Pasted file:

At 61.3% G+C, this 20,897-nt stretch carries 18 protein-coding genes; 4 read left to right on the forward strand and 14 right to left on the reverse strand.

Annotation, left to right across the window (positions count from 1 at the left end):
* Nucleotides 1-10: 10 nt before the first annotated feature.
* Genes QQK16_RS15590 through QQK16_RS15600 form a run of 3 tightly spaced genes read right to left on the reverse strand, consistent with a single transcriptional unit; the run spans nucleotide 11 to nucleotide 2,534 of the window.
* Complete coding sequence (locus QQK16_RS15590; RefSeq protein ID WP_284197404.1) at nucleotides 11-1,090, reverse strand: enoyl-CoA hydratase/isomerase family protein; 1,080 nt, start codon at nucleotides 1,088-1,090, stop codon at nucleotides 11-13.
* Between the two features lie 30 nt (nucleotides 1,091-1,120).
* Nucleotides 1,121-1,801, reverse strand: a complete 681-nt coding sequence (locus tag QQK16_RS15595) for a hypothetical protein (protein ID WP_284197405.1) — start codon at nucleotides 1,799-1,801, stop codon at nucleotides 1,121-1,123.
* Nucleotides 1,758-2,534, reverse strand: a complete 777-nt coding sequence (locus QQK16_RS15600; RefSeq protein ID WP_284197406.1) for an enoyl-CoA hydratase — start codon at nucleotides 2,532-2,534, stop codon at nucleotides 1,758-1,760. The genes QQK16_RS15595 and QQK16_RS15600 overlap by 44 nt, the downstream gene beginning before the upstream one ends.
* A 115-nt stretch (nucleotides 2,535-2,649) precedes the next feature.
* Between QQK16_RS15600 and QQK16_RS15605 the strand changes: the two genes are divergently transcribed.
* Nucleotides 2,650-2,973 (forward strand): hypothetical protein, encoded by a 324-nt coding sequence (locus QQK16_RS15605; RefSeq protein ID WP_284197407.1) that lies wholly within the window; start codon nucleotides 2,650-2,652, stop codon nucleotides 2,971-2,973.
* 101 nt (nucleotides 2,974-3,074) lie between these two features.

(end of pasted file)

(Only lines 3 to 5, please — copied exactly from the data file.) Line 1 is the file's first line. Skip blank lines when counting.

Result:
* Nucleotides 1-10: 10 nt before the first annotated feature.
* Genes QQK16_RS15590 through QQK16_RS15600 form a run of 3 tightly spaced genes read right to left on the reverse strand, consistent with a single transcriptional unit; the run spans nucleotide 11 to nucleotide 2,534 of the window.
* Complete coding sequence (locus QQK16_RS15590; RefSeq protein ID WP_284197404.1) at nucleotides 11-1,090, reverse strand: enoyl-CoA hydratase/isomerase family protein; 1,080 nt, start codon at nucleotides 1,088-1,090, stop codon at nucleotides 11-13.